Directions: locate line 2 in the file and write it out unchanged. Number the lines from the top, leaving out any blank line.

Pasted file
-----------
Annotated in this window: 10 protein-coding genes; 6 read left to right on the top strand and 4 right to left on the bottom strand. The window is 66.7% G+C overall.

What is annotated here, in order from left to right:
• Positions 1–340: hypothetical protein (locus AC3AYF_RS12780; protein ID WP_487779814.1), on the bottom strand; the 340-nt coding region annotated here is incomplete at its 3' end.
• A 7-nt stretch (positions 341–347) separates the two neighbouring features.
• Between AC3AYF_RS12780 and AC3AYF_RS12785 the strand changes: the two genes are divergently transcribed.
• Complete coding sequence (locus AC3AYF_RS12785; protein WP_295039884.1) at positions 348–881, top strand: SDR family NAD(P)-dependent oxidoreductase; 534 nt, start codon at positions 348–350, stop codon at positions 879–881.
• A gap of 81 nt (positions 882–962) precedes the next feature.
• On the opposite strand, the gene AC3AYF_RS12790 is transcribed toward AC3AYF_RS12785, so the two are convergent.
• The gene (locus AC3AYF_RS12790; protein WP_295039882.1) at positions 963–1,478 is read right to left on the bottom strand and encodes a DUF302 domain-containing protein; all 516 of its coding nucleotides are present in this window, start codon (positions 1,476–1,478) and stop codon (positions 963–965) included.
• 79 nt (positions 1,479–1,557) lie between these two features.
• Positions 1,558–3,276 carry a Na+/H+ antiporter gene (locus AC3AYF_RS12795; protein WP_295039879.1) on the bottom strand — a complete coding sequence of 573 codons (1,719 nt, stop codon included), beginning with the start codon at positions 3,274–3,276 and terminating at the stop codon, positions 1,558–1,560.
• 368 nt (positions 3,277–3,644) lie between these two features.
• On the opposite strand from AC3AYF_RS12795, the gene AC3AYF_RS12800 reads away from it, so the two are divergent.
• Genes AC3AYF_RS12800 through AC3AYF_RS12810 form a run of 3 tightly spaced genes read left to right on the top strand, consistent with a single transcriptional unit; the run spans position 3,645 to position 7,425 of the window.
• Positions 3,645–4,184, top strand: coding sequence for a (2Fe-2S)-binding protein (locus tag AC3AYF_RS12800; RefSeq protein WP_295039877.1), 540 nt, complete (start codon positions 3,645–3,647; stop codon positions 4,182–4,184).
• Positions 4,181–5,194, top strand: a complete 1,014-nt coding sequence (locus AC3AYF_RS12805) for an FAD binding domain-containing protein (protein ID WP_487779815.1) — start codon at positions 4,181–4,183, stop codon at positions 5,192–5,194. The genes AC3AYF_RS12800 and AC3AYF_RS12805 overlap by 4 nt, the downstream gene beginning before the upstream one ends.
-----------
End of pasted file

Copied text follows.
What is annotated here, in order from left to right: